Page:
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Found 243 results

  1. One of my dad´s rare excursions in the modern jet world. Gonna build the Hobby Boss kit oob. DSC_0007 by grimreaper110, auf Flickr DSC_0008 by grimreaper110, auf Flickr seat looks good enough, also has seatbelts molded on DSC_0010 by grimreaper110, auf Flickr DSC_0011 by grimreaper110, auf Flickr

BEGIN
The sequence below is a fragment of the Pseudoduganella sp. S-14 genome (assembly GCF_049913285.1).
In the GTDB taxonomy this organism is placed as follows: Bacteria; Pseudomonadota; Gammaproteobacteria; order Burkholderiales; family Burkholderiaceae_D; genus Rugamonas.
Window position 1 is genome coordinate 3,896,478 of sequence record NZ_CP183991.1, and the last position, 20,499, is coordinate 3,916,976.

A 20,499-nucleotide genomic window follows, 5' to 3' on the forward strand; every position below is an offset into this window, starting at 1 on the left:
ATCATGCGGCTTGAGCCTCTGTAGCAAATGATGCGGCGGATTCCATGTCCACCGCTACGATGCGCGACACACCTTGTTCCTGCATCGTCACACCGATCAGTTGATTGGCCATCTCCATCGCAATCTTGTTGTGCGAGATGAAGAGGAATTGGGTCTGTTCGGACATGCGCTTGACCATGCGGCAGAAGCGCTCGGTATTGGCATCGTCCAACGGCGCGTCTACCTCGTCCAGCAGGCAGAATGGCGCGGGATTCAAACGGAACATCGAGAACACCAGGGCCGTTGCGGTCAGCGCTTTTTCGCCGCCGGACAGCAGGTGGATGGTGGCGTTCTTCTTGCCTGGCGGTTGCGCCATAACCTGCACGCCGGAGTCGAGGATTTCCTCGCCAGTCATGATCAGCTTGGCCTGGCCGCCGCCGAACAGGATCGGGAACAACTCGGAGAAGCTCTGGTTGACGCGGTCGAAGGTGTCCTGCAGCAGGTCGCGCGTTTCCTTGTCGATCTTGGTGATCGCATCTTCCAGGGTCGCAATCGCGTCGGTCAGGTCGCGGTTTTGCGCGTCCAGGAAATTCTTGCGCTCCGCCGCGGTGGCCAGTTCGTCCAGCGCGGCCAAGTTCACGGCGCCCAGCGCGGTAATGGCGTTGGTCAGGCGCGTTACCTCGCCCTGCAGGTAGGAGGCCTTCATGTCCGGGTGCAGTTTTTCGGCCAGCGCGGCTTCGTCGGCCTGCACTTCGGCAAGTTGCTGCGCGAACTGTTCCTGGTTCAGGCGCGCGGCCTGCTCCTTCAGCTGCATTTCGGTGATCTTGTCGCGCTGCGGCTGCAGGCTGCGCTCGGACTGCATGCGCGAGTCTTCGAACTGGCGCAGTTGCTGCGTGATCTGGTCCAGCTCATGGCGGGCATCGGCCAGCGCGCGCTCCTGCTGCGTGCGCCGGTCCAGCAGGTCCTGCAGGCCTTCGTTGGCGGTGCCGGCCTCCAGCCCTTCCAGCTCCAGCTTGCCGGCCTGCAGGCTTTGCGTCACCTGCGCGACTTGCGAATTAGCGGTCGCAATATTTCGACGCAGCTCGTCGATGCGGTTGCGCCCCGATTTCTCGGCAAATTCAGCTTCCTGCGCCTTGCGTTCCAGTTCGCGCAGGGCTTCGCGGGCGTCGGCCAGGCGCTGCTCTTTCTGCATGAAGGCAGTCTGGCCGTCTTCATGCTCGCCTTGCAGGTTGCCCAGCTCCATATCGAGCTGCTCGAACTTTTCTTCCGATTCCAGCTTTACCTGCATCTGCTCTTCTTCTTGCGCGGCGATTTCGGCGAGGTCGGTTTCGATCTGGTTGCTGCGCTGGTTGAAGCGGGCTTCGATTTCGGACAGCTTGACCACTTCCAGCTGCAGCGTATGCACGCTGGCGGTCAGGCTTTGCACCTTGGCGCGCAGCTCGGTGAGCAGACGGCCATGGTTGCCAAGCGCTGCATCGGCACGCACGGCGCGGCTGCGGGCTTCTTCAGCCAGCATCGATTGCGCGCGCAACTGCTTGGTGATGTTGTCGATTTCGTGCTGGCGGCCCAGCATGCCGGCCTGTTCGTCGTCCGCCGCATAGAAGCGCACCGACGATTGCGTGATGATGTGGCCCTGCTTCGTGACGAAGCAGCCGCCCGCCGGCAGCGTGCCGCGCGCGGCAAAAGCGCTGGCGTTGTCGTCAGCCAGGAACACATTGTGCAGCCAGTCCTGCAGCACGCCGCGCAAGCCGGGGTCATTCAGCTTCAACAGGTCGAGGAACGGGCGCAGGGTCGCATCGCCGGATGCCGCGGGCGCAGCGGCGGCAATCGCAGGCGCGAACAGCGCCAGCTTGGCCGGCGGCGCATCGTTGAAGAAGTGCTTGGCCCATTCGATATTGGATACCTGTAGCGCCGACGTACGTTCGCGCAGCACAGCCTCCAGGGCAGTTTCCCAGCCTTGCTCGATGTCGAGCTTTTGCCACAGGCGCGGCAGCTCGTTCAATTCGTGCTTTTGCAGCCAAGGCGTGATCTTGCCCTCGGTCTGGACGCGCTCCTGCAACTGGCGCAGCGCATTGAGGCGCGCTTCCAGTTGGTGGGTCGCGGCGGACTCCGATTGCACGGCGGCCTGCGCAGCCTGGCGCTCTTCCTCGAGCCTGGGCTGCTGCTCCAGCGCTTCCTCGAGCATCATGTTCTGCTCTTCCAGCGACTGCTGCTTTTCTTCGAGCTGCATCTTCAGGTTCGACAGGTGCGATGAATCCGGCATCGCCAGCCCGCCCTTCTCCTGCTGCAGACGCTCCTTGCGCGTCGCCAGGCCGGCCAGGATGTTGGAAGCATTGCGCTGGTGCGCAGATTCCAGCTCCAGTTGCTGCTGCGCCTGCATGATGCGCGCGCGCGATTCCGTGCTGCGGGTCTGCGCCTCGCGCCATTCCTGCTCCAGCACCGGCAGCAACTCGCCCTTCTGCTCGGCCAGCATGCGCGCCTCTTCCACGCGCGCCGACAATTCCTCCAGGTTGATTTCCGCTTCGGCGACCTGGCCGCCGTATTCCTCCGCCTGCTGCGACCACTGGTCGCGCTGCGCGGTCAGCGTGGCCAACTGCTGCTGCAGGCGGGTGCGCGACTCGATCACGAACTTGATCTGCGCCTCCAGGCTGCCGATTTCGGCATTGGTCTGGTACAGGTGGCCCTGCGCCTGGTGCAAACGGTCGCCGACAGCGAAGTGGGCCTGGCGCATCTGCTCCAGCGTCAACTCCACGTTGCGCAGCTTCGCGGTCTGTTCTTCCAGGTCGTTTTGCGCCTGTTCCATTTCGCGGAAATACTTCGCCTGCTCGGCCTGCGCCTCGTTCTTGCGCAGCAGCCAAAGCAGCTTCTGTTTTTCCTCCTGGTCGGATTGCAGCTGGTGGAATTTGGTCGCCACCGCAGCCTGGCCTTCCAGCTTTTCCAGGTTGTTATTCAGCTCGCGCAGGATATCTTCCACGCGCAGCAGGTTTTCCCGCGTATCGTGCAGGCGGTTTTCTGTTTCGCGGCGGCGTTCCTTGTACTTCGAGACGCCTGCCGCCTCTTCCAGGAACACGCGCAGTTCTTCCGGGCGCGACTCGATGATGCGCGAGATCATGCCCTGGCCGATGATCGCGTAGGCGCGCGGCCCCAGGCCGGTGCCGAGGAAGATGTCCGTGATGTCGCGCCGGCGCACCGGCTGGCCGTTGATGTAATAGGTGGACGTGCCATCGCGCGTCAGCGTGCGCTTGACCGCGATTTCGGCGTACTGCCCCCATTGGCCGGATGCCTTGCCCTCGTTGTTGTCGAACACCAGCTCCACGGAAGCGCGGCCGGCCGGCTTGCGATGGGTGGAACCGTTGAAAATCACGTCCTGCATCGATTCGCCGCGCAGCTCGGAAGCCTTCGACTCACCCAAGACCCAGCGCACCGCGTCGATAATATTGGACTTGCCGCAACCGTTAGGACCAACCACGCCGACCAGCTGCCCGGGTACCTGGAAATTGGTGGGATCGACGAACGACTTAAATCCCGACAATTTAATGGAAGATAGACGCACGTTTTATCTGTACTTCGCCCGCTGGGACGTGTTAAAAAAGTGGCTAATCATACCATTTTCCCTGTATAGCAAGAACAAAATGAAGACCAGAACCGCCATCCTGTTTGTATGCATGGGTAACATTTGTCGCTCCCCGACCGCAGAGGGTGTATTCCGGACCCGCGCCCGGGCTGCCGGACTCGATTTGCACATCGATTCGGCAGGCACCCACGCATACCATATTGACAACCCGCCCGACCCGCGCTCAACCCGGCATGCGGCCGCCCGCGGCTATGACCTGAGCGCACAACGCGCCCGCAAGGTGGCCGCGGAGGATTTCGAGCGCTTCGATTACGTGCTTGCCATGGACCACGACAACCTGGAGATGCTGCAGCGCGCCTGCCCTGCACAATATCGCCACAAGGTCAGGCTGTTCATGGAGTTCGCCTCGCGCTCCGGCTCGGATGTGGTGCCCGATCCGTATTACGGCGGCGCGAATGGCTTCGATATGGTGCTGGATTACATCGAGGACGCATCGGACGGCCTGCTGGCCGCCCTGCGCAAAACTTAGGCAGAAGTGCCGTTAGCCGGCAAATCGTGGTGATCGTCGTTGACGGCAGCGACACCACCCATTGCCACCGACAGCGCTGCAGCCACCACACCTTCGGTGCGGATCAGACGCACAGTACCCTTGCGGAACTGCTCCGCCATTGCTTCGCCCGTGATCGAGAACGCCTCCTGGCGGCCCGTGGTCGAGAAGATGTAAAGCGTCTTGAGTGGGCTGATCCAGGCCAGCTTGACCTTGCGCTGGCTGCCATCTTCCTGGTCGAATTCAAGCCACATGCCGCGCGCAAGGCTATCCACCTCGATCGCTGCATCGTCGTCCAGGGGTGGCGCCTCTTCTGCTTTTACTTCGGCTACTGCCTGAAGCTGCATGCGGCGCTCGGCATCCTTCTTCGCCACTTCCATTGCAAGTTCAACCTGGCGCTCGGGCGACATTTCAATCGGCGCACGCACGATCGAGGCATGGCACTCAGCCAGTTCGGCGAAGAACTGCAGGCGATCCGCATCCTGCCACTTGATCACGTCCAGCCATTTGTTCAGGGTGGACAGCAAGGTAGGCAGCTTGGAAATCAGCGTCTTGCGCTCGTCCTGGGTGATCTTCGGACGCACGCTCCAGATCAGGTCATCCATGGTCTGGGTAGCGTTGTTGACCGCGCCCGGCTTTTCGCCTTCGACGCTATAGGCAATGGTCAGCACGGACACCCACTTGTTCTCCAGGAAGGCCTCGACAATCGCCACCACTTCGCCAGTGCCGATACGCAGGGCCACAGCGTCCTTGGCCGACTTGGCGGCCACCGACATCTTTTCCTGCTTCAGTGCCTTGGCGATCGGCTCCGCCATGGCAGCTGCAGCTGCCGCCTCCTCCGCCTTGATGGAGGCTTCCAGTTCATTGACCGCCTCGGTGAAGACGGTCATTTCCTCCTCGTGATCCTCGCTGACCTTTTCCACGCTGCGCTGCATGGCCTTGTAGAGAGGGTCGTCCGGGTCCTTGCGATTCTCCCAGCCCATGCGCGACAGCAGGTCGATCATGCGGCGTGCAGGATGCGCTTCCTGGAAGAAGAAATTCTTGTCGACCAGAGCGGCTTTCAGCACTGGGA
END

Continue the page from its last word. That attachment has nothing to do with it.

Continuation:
2. Hello guys! Greetings from Yangon, Myanmar. I just finished this nice Thud from Hobby Boss in 1/48 scale. F-105D is the fighter bomber used by U.S Air Force in the early days of Vietnam War and was later removed from combat due to high rate of loss. It was the biggest single engine combat aircraft and capable of Mach 2 speed. The kit is a nice one from Hobby Boss and the surface details are good. Built straight out of box. The landing gear bays and landing gears are scratch detailed using small polystyrene rods and wires. Painted with Mr. Color and Tamiya acrylics. Weathering by AK. I hope you guys like this. If you are using Facebook, here is the link to my page. https://www.facebook.com/myanmarairmodeller/